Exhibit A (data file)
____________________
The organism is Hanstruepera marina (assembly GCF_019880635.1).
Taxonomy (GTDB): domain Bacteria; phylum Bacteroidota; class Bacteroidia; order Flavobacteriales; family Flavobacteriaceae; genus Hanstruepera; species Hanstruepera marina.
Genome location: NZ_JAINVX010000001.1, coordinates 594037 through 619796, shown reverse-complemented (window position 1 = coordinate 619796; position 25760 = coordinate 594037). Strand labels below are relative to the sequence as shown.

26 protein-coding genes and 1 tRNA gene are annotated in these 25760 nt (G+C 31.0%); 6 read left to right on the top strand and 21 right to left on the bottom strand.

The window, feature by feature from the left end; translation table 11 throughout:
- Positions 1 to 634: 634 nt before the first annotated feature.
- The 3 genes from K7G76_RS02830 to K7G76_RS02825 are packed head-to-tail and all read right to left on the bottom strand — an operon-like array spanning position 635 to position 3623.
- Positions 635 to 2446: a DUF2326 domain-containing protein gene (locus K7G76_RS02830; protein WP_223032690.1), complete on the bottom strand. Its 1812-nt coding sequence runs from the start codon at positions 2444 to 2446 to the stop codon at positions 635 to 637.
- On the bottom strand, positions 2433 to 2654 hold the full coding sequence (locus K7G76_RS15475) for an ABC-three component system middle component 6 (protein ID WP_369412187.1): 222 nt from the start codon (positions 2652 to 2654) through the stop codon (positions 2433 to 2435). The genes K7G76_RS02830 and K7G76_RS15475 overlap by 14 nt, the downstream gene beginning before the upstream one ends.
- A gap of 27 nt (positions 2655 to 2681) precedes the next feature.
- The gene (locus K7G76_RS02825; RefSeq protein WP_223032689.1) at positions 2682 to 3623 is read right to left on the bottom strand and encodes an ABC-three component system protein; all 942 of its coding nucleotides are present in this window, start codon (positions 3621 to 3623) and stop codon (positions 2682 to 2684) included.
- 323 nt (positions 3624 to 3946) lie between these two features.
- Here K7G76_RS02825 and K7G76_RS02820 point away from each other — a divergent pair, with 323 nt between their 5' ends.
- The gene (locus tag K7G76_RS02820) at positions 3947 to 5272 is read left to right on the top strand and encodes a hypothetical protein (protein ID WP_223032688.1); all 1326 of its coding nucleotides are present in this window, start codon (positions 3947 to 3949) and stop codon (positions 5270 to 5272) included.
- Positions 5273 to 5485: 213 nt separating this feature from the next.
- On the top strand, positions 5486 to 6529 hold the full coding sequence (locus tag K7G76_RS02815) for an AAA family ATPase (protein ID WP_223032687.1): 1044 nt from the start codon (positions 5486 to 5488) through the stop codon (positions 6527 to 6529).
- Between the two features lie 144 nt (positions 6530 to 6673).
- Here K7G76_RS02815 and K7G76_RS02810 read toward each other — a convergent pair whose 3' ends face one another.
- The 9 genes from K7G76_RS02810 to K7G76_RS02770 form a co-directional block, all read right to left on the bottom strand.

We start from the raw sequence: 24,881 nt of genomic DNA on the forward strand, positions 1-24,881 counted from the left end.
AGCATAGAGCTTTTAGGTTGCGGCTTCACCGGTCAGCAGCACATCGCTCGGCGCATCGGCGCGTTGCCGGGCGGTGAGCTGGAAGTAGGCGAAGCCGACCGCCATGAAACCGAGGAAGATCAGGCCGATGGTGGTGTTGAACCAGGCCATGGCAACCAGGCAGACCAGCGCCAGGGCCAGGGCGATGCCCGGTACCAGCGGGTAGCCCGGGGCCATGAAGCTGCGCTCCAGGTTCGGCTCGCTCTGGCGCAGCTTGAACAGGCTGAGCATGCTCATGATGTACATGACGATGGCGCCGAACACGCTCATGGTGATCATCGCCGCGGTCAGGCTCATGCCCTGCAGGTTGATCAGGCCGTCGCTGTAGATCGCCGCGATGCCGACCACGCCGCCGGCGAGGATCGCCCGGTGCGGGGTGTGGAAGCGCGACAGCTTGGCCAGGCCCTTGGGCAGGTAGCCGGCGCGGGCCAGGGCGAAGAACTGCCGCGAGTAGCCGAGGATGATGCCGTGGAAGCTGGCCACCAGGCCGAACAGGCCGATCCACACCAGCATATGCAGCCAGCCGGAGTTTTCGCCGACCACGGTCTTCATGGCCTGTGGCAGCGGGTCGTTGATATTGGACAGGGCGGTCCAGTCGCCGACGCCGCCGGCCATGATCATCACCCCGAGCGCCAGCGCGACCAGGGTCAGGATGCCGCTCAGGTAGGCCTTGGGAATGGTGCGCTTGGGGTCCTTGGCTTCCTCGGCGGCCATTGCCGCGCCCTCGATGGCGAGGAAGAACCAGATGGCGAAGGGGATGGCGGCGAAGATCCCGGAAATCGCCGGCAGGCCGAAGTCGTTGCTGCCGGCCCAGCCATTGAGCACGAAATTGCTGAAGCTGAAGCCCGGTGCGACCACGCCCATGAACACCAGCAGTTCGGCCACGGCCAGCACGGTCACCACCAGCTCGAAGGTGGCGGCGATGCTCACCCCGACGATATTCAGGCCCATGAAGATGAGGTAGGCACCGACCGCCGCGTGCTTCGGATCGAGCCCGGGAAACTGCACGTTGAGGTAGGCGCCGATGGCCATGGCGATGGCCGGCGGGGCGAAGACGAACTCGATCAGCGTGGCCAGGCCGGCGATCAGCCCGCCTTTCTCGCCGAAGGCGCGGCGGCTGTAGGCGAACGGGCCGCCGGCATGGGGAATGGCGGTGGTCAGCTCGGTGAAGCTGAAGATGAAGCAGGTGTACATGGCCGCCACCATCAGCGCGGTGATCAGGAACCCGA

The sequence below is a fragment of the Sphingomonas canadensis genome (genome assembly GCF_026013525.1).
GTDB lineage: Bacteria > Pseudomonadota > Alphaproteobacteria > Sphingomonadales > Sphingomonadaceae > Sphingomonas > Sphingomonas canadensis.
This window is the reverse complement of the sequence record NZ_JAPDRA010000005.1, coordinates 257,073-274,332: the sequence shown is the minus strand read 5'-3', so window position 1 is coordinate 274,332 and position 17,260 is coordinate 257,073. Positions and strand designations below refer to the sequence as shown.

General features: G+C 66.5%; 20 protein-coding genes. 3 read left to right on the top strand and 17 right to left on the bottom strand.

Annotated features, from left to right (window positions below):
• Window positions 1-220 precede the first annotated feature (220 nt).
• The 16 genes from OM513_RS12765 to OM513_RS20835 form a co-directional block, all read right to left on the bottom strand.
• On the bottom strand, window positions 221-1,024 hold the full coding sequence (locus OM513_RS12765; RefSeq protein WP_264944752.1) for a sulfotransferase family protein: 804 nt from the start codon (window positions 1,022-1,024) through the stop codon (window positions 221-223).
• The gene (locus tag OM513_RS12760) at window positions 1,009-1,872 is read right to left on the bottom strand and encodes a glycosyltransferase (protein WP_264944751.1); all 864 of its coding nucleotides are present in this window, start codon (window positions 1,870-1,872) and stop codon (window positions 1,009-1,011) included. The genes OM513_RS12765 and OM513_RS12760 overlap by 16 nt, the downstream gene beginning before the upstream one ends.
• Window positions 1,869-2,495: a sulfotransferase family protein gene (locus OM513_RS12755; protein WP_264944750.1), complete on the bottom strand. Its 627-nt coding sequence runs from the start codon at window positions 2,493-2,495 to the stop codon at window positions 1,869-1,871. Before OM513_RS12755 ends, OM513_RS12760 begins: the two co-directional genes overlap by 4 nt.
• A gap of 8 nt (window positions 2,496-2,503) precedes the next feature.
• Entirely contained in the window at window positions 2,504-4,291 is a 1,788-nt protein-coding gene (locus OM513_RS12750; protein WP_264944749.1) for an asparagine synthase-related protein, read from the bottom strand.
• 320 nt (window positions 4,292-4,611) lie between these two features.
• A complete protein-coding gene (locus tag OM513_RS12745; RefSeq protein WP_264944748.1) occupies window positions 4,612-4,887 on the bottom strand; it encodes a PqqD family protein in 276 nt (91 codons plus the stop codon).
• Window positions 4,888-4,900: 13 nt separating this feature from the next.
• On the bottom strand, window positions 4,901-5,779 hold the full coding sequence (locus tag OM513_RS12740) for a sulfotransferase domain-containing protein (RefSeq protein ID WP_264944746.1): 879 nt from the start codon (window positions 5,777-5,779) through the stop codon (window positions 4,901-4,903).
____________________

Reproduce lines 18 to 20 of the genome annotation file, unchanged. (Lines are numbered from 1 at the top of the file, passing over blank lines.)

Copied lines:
- Here K7G76_RS02815 and K7G76_RS02810 read toward each other — a convergent pair whose 3' ends face one another.
- The 9 genes from K7G76_RS02810 to K7G76_RS02770 form a co-directional block, all read right to left on the bottom strand.

We start from the raw sequence: 24,881 nt of genomic DNA on the forward strand, positions 1-24,881 counted from the left end.